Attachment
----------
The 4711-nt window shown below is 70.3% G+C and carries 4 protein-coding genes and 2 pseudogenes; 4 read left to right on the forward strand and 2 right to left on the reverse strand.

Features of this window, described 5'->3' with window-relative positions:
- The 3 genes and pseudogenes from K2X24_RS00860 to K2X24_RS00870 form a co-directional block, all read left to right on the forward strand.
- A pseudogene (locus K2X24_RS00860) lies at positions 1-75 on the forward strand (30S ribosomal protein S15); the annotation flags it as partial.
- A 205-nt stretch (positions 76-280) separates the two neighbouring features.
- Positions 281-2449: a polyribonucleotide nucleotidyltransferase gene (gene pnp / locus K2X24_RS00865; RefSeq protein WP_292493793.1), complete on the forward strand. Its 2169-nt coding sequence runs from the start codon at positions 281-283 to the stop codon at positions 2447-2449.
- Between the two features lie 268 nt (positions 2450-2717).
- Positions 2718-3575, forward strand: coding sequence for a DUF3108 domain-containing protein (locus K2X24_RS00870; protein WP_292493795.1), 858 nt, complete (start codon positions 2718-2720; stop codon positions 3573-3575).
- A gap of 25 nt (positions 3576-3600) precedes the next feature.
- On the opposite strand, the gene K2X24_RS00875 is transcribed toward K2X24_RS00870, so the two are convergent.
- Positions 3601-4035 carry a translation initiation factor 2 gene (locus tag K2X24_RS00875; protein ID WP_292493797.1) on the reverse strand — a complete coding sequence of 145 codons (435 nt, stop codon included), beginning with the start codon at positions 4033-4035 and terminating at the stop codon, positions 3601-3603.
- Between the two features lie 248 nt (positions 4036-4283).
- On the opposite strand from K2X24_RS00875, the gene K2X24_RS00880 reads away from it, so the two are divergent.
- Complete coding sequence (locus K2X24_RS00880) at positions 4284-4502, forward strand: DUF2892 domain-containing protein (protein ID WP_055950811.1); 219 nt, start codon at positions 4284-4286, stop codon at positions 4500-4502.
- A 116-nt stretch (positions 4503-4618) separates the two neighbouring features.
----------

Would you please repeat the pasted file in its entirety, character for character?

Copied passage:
The 4711-nt window shown below is 70.3% G+C and carries 4 protein-coding genes and 2 pseudogenes; 4 read left to right on the forward strand and 2 right to left on the reverse strand.

Features of this window, described 5'->3' with window-relative positions:
- The 3 genes and pseudogenes from K2X24_RS00860 to K2X24_RS00870 form a co-directional block, all read left to right on the forward strand.
- A pseudogene (locus K2X24_RS00860) lies at positions 1-75 on the forward strand (30S ribosomal protein S15); the annotation flags it as partial.
- A 205-nt stretch (positions 76-280) separates the two neighbouring features.
- Positions 281-2449: a polyribonucleotide nucleotidyltransferase gene (gene pnp / locus K2X24_RS00865; RefSeq protein WP_292493793.1), complete on the forward strand. Its 2169-nt coding sequence runs from the start codon at positions 281-283 to the stop codon at positions 2447-2449.
- Between the two features lie 268 nt (positions 2450-2717).
- Positions 2718-3575, forward strand: coding sequence for a DUF3108 domain-containing protein (locus K2X24_RS00870; protein WP_292493795.1), 858 nt, complete (start codon positions 2718-2720; stop codon positions 3573-3575).
- A gap of 25 nt (positions 3576-3600) precedes the next feature.
- On the opposite strand, the gene K2X24_RS00875 is transcribed toward K2X24_RS00870, so the two are convergent.
- Positions 3601-4035 carry a translation initiation factor 2 gene (locus tag K2X24_RS00875; protein ID WP_292493797.1) on the reverse strand — a complete coding sequence of 145 codons (435 nt, stop codon included), beginning with the start codon at positions 4033-4035 and terminating at the stop codon, positions 3601-3603.
- Between the two features lie 248 nt (positions 4036-4283).
- On the opposite strand from K2X24_RS00875, the gene K2X24_RS00880 reads away from it, so the two are divergent.
- Complete coding sequence (locus K2X24_RS00880) at positions 4284-4502, forward strand: DUF2892 domain-containing protein (protein ID WP_055950811.1); 219 nt, start codon at positions 4284-4286, stop codon at positions 4500-4502.
- A 116-nt stretch (positions 4503-4618) separates the two neighbouring features.